Our Numbers – from the very beginning …3 min read

Our Numbers - From the very beginning - Cashflow Cop Police Financial Independence

 

(no. 006)

After giving it some thought, I have decided to share most of our numbers apart from our net worth.  I hope the numbers I have decided to share will help to provide some context into how we are hoping to achieve FI.  I will continue to update this page which will provide a summary of our numbers as well as a timeline of our journey towards FI.  

You can see our numbers in more detail broken down for each tax year by clicking on the relevant buttons below.  I will document from the tax year 2016 – 2017 onwards.  In all honesty, I just haven’t got the time write up everything going back further, but the summary on this page should give you an idea of how we managed our finances before we found out about FI.

 

Savings Rate

Whilst I was studying, my savings rate was zero.  It is not something I am proud about and in hindsight, I should have set some money aside sooner for an emergency.  However, I did manage to save up for a Masters degree without taking on more debt to fund it.  As soon as I started working properly, I really focused and started to squirrel away money properly.  In 2015, our savings rate jumped because Mrs. CC and I decided to pool our resources together.  To this day, we still ask each other why we waited so long?!  Perhaps it had something to with our three or four holidays a year.  We have actually returned from holiday to immediately take another flight to go on another one!  That’s a story for another time.  

The chart below shows my savings rate since I was old enough to work.

 

Savings Rate - Tax Year 2000-2017 - Cashflow Cop Police Financial Independence
[Updated – 26/05/18]

 

Consumer Debt

Mrs. CC has never had any consumer debt.  She has used credit cards, but only to obtain points and she always paid off her balance in full every month.  The chart below shows my consumer debts over the years.  The total includes my credit card debts, personal loans and student loan.  We currently have no consumer debts and I have no intention of taking on any more in the future.  

 

Consumer Debt - Tax Year 2016-2017 - Cashflow Cop Police Financial Independence

 

Mortgage Debts

We see property as a valuable asset class which helps us to diversify.  The chart below shows our mortgage debts over the years.  We are currently aggressively playing down these mortgages.  In the interest of transparency, I was only able to buy Property 1 due to a small informal loan which I have paid off.  Property 2 was purchased with my parents.  They own a 20% share, with myself and Mrs. CC owning the remainder 80%.  Property 3 was purchased with a small inheritance Mrs. CC received together with some savings.  We both acknowledge and are grateful for what we have and what has been gifted to us.  Receiving an inheritance comes with it alot of responsibility.  We are very conscious to ensure that we not only protect this inheritance but ensure that it grows for future generations.  We were not tempted in the slightest to use a single penny of it to go on holiday or buy a new car.  I will write about this more in another post.  The chart below also shows the predicted mortgage balances over the next few years.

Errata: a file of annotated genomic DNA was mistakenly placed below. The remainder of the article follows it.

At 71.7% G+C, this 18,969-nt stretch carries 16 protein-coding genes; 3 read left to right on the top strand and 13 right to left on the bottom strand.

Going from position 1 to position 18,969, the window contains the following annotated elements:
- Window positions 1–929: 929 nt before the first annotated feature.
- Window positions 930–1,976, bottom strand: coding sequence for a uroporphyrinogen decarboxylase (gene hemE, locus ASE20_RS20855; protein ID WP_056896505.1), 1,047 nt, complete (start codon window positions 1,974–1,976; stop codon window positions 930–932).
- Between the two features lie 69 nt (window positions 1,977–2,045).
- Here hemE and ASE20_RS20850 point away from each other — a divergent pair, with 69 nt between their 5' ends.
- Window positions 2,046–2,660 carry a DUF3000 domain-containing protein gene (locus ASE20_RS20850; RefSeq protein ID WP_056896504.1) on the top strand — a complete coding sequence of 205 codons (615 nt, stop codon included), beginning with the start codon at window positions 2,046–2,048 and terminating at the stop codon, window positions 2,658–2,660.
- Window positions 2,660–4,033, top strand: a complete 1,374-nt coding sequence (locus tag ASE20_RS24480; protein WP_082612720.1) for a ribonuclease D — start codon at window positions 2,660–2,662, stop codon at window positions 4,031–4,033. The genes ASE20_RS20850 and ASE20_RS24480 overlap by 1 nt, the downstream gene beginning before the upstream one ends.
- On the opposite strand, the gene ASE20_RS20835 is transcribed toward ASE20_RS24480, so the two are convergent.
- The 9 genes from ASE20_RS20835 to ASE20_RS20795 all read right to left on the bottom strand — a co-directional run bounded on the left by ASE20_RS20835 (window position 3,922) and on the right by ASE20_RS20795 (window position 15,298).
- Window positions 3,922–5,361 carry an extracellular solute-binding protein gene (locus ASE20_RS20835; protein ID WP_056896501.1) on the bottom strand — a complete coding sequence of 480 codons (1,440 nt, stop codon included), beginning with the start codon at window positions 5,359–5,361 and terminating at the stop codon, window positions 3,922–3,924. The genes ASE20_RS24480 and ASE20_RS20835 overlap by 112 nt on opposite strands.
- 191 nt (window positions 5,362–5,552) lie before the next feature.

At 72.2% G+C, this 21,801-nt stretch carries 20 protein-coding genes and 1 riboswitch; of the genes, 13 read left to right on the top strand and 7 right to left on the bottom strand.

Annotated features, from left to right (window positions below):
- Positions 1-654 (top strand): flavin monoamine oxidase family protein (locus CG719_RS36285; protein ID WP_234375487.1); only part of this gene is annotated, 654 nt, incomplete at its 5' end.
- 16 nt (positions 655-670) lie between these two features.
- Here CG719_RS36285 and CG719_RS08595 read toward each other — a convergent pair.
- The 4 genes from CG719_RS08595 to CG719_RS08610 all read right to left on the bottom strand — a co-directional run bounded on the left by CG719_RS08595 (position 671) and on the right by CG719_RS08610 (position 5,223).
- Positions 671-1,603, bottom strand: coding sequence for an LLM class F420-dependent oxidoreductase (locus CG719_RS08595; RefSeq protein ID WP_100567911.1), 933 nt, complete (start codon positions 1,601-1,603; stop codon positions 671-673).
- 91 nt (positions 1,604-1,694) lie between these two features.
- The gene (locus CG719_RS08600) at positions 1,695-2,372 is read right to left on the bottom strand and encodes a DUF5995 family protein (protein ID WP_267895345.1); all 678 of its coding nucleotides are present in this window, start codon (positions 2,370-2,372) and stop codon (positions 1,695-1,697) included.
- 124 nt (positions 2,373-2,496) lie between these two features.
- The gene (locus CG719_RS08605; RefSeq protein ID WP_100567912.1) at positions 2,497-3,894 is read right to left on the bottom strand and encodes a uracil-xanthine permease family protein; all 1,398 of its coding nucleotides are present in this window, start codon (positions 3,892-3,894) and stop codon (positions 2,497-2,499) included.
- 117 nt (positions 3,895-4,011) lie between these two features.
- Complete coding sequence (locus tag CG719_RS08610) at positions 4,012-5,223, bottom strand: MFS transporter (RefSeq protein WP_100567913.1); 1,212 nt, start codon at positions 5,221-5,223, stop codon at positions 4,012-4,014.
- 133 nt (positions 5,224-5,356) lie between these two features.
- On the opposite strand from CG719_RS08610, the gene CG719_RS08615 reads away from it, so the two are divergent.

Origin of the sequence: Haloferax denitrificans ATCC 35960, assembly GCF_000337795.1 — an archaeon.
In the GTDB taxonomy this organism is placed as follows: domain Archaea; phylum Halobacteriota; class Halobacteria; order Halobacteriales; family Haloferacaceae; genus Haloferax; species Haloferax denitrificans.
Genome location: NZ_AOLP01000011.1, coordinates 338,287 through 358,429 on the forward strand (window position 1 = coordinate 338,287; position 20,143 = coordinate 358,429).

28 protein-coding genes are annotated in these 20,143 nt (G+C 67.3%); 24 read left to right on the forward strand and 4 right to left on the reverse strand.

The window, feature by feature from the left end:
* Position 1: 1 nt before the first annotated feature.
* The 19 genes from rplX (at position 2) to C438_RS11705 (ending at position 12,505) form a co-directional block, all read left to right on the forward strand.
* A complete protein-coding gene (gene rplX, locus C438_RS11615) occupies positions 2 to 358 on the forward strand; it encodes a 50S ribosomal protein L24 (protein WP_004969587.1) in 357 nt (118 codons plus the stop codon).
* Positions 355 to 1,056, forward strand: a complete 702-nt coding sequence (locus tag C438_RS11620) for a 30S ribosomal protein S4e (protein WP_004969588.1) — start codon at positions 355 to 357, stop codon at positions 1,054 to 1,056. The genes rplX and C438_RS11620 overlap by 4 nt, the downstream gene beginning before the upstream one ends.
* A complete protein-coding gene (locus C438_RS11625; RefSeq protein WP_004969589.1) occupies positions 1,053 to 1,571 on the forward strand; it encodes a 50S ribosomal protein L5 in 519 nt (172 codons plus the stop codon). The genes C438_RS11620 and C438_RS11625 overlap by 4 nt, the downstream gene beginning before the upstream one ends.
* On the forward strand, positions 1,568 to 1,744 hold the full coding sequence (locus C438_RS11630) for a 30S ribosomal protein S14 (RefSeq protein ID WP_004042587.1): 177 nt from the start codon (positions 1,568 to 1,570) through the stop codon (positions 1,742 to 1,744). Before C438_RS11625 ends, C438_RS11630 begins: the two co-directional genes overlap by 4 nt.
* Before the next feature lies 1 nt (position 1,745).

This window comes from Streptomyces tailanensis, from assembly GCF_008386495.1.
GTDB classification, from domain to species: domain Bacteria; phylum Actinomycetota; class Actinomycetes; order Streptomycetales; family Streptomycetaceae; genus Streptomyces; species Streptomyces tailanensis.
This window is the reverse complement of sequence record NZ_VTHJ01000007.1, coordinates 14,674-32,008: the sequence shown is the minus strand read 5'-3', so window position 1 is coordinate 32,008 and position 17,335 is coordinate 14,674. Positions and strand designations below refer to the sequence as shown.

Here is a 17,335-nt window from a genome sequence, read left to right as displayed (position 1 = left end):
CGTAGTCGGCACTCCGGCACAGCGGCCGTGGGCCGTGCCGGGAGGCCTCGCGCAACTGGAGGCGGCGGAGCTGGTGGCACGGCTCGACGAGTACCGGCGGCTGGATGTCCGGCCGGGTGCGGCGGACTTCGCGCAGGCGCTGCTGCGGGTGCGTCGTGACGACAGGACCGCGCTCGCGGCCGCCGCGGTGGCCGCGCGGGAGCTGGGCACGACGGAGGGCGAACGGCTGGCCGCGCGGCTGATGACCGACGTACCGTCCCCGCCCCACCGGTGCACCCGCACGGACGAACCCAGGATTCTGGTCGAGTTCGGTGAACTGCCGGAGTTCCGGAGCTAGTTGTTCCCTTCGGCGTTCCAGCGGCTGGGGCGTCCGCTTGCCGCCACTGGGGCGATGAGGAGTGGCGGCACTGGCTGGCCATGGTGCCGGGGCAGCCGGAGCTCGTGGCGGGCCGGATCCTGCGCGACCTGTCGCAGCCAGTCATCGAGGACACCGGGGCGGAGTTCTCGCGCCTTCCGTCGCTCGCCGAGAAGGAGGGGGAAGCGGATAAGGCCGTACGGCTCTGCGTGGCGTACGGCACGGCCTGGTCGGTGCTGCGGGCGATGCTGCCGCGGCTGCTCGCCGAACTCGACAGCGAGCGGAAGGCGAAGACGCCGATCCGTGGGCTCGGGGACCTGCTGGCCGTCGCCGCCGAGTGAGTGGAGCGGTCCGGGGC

Mortgages - Tax Year 2016-2017 - Cashflow Cop Police Financial Independence

 

Timeline

The timeline below shows our personal finance journey and our discovery of FI.  Some of the dates I have selected a random month or day as a precaution to disguise our identity.  

Hello Cashflow Cop!

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Cashflow Cop Joins the Police

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8 thoughts on “Our Numbers – from the very beginning …

  1. weenie Reply

    That interactive timeline is bloody brilliant! Thanks for sharing your journey from the start with the numbers!

    • Cashflow Cop Post author

      Hi there LMF. Thanks. I used a free plugin called Timeline Express in WordPress. It’s quite easy to use once I got over the initial how does this all work moment.

  2. SpreadsheetMan Reply

    I’m late to this blog, but – awesome timeline!

  3. {in·deed·a·bly} Reply

    Wow, that timeline is a really effective presentation mechanism, tells your story well. Also love the design of your blog, easy to read plus feels clean and inviting. Well done!

    • Cashflow Cop Post author

      Very kind of you to say. Improving my writing is what I am working hard on and the blog helps me do that. Well done again on your nomination!

  4. Kate Reply

    I’m really excited to have found your blog! While I’m not a police officer, my brother is, and I know how stressful his job can be. I’m a teacher on my journey to FI as a mommy to four kiddos. I write about how teachers can take charge of their money on my blog http://www.financialindependenceforteachers.com. I love that even though both our careers don’t generally yield a lot of money with future planning we can still get ahead!

    • Cashflow Cop Post author

      Thanks for spotting by Kate. My older brother is a Chemistry teacher so I also get how tough your job can be. I know for a fact I can’t do it – I just haven’t for the patience to deal with unruly kids.

      I agree. Although generally our professions don’t make much money, with a solid plan on place, it can still knock many years off the date to retirement.

      I’ll check your blog out.

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